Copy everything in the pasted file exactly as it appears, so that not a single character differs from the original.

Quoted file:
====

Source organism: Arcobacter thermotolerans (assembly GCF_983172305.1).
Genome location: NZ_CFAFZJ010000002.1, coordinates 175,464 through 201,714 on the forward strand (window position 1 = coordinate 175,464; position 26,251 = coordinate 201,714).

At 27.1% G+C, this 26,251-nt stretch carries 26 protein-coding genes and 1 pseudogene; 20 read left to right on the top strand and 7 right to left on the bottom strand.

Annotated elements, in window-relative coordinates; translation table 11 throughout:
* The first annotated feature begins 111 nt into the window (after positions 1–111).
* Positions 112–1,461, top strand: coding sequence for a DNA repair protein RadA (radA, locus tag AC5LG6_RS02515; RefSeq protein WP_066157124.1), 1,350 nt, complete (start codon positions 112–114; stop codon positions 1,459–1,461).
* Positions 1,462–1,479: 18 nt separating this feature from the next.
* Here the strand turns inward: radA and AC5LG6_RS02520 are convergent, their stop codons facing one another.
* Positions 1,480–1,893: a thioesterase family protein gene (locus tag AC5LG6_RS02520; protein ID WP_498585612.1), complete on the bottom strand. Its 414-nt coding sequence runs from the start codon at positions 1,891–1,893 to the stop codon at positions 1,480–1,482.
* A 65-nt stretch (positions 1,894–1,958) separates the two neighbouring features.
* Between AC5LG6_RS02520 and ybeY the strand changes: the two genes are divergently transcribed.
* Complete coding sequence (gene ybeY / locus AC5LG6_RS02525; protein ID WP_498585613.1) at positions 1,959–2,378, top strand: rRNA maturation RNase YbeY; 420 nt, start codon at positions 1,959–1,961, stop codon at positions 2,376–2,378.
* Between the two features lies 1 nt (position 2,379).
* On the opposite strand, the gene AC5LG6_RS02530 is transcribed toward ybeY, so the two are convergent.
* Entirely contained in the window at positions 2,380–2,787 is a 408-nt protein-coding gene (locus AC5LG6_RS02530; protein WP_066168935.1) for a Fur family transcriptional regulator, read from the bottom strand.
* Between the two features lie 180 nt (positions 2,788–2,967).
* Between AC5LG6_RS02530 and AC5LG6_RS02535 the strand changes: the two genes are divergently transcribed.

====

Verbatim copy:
Source organism: Arcobacter thermotolerans (assembly GCF_983172305.1).
Genome location: NZ_CFAFZJ010000002.1, coordinates 175,464 through 201,714 on the forward strand (window position 1 = coordinate 175,464; position 26,251 = coordinate 201,714).

At 27.1% G+C, this 26,251-nt stretch carries 26 protein-coding genes and 1 pseudogene; 20 read left to right on the top strand and 7 right to left on the bottom strand.

Annotated elements, in window-relative coordinates; translation table 11 throughout:
* The first annotated feature begins 111 nt into the window (after positions 1–111).
* Positions 112–1,461, top strand: coding sequence for a DNA repair protein RadA (radA, locus tag AC5LG6_RS02515; RefSeq protein WP_066157124.1), 1,350 nt, complete (start codon positions 112–114; stop codon positions 1,459–1,461).
* Positions 1,462–1,479: 18 nt separating this feature from the next.
* Here the strand turns inward: radA and AC5LG6_RS02520 are convergent, their stop codons facing one another.
* Positions 1,480–1,893: a thioesterase family protein gene (locus tag AC5LG6_RS02520; protein ID WP_498585612.1), complete on the bottom strand. Its 414-nt coding sequence runs from the start codon at positions 1,891–1,893 to the stop codon at positions 1,480–1,482.
* A 65-nt stretch (positions 1,894–1,958) separates the two neighbouring features.
* Between AC5LG6_RS02520 and ybeY the strand changes: the two genes are divergently transcribed.
* Complete coding sequence (gene ybeY / locus AC5LG6_RS02525; protein ID WP_498585613.1) at positions 1,959–2,378, top strand: rRNA maturation RNase YbeY; 420 nt, start codon at positions 1,959–1,961, stop codon at positions 2,376–2,378.
* Between the two features lies 1 nt (position 2,379).
* On the opposite strand, the gene AC5LG6_RS02530 is transcribed toward ybeY, so the two are convergent.
* Entirely contained in the window at positions 2,380–2,787 is a 408-nt protein-coding gene (locus AC5LG6_RS02530; protein WP_066168935.1) for a Fur family transcriptional regulator, read from the bottom strand.
* Between the two features lie 180 nt (positions 2,788–2,967).
* Between AC5LG6_RS02530 and AC5LG6_RS02535 the strand changes: the two genes are divergently transcribed.